How do you feel about the word spoonie

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Not enough celiac awareness? I’ve got plenty.

So we’ve come to Celiac Awareness Month. I’m excited for all of the special features and extra blogging everyone will be doing this month, and maybe I’ll even get out to an event or two in the real world. But for myself, I’m mostly going to keep doing as I’ve been doing. Because I’m already celiac-aware. Celiac-hyperaware, you might say. If you split open my skull to check, my brain might look something like this:

celiac_aware_brain

Okay, maybe with a little less space for spatial awareness. But you get the picture.

Point is, I already devote a lot of gray matter every day to thinking about, talking about, writing about, obsessing about celiac disease. If I could only remove tiny hunks of my brain tissue and implant them in other people’s brains to repopulate their awarenesses, then they could think a bit more about it, I could think a bit less about it (and more about my novel), and we’d have ourselves a healthy celiac awareness ecosystem. Like a fecal transplant!

In a small way, that’s what I’m trying to do with this blog. (The awareness transplant, not the fecal kind.) Although, let’s be honest here, most of you are pretty darn celiac-aware already.

When I learned I had celiac disease, I started from a point of heightened awareness. I’d been researching food-related illnesses for some time—call it a hobby—and in my professional life I worked (and still do) with gluten-free cookbooks. I also reaped the benefits of living in a place and time that is in fact more celiac-aware (or at least gluten-aware) than ever before.

But I definitely became more aware once I had it myself. I started this blog, I saw celiac symptoms in everyone I knew, I began musing on grandiose ideas like hosting gluten-free speed-dating events or providing gluten- and allergy-free birthday cakes to kids whose parents can’t afford them. So far, these ideas have foundered on the shoals of logistics. If you live in New York and want to talk about any of them, please get in touch!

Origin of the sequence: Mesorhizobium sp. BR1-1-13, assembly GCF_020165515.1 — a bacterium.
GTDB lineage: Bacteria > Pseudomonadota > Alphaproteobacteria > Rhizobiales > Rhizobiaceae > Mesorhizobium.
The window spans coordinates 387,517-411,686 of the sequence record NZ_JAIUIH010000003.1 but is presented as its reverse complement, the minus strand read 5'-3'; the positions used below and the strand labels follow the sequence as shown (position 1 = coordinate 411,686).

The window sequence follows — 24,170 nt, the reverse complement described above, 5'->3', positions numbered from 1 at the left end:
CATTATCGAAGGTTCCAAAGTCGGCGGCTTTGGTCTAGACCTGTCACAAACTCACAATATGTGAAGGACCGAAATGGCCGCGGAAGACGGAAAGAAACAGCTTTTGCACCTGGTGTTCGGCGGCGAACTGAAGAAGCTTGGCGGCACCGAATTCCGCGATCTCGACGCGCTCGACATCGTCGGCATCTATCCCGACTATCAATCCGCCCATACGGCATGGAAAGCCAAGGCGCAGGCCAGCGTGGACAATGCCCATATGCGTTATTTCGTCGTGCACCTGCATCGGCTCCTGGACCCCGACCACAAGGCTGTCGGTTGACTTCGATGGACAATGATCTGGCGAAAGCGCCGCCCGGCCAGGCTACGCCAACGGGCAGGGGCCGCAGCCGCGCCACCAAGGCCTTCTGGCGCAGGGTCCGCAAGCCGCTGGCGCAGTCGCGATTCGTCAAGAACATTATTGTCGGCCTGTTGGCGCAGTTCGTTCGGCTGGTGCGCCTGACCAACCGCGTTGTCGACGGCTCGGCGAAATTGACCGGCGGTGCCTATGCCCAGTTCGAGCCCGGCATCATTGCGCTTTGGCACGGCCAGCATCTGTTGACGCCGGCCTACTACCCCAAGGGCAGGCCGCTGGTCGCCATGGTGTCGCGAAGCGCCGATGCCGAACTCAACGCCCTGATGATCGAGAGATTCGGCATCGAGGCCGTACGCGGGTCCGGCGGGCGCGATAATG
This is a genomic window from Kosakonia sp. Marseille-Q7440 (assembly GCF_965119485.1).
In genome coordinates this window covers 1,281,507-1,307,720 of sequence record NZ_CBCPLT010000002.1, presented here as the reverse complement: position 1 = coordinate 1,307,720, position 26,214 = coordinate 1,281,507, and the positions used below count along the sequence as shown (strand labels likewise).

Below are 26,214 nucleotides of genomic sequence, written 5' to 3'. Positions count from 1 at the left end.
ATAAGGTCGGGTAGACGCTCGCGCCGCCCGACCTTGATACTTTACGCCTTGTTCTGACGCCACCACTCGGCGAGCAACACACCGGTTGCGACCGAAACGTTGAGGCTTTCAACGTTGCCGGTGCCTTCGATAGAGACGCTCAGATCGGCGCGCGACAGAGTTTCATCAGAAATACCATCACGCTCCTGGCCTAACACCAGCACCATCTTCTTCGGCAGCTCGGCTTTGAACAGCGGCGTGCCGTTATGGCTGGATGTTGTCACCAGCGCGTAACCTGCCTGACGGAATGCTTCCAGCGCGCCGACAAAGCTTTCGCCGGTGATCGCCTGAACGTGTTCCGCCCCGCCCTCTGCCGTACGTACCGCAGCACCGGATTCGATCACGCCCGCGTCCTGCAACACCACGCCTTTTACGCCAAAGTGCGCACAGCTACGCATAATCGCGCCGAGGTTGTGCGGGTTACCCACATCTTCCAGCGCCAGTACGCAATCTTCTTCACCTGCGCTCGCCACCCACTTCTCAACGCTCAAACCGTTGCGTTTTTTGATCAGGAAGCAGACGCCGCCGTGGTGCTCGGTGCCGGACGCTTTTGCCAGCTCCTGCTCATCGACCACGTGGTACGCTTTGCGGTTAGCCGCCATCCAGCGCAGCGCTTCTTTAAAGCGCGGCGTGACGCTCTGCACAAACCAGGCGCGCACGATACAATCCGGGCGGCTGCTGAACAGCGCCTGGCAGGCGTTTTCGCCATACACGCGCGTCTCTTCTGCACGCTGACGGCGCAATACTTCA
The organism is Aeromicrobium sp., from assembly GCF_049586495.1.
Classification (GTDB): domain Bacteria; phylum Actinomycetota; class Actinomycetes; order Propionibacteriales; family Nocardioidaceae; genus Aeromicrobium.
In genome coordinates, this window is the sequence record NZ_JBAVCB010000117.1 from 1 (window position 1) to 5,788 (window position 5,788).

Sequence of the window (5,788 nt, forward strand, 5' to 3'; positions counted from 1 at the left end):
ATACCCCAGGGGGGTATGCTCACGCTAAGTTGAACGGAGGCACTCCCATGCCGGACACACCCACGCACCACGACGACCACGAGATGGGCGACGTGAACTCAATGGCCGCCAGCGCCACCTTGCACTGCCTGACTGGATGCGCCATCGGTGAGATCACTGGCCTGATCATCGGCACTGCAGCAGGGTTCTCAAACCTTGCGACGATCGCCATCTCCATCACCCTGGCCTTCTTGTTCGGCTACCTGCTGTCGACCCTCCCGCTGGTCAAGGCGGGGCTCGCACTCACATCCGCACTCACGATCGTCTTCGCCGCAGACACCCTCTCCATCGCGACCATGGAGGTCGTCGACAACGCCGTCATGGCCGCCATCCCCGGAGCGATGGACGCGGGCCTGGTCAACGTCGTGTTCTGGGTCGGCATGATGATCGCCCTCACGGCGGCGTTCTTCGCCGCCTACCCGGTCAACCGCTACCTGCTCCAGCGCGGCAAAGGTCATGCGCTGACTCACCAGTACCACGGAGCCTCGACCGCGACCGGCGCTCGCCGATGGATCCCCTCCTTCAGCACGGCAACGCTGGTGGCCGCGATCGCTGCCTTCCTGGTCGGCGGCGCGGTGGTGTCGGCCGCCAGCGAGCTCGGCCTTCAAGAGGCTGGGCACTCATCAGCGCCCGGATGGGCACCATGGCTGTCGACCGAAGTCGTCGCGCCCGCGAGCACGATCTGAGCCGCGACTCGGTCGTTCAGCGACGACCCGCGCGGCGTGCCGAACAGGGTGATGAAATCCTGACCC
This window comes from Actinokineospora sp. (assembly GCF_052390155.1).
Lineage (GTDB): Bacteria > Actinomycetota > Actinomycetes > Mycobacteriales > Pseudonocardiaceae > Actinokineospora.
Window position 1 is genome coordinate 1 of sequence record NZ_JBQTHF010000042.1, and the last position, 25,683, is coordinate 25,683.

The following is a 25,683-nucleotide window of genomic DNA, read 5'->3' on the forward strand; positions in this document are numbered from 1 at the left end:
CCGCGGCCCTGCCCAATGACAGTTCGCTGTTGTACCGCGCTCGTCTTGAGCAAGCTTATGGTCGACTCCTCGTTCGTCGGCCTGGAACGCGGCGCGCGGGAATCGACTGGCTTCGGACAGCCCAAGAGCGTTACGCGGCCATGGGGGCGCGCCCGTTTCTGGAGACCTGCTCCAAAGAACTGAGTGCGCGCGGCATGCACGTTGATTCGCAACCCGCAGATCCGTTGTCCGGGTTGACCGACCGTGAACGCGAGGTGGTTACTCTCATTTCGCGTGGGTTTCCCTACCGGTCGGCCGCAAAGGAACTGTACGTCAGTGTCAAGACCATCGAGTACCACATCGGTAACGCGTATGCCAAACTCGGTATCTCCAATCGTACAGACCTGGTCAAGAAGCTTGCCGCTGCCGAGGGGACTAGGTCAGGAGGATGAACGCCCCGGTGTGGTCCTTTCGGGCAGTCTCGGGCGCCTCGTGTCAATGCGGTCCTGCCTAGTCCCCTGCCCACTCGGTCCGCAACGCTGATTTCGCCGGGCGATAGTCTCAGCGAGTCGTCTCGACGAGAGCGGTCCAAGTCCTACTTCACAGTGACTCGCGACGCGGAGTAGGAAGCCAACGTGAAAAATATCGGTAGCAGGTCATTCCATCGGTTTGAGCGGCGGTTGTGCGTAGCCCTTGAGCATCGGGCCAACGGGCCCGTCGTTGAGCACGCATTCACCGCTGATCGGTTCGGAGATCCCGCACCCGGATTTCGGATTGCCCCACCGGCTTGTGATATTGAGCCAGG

Although I’m enjoying this blog and being a part of the smart, supportive, friendly community here on the internet, I’ve struggled with this. Given that I have celiac disease and I think a lot about celiac disease, I feel vulnerable to the claim it’s “self-indulgence” more than “celiac awareness” that fills my brain. I feel guilty.

For example, when I wrote about the connection between hunger and celiac disease, I looked into how one could donate gluten-free food. But then I thought, where was I before I knew I had celiac disease? And even setting that aside, where have I been in general? The hurricane that wiped out huge portions of the New York metro area happened months ago, and no doubt the best time to begin contributing would have been in October.

Plus, hunger was of course a fact long before that, a systemic problem affecting an enormous population nearby me and worldwide. I knew that well before the fall of 2012. Why haven’t I been better about contributing to the solution? Why has it taken me having a problem to want to help others? And why is the idea of donating Rice Chex so much more appealing to me than the idea of donating money to a general fund for the hungry?

Then I get cynical. I wonder, does every celiac disease advocate have celiac disease? Are all food allergy advocates people who have, or whose family members have, food allergies? Are all antiracism activists all people who have experienced racism? Are all GLBTQ activists GLBTQ? Are all feminist activists women?

Is all activism selfish?

Are we all too wrapped up in ourselves to get involved in helping people whose concerns are foreign to us? And is a disabled person who spends his life advocating for disability awareness less noble than an abled person who does it?

I believe the answer to all of these is no. There are people who advocate for others almost reflexively, whether or not there’s a personal connection. There are entire industries built around nonprofits and public service that allow many, many people to work or volunteer in support of awareness or advocacy campaigns of all kinds.

And furthermore, I don’t think activism is really cheapened by being beneficial to its advocates. If someone spends a lifetime advocating for the rights and happiness of a population to which he happens to belong, is that so bad? Plenty of other people are part of the same population, and not doing much to help it or any other group.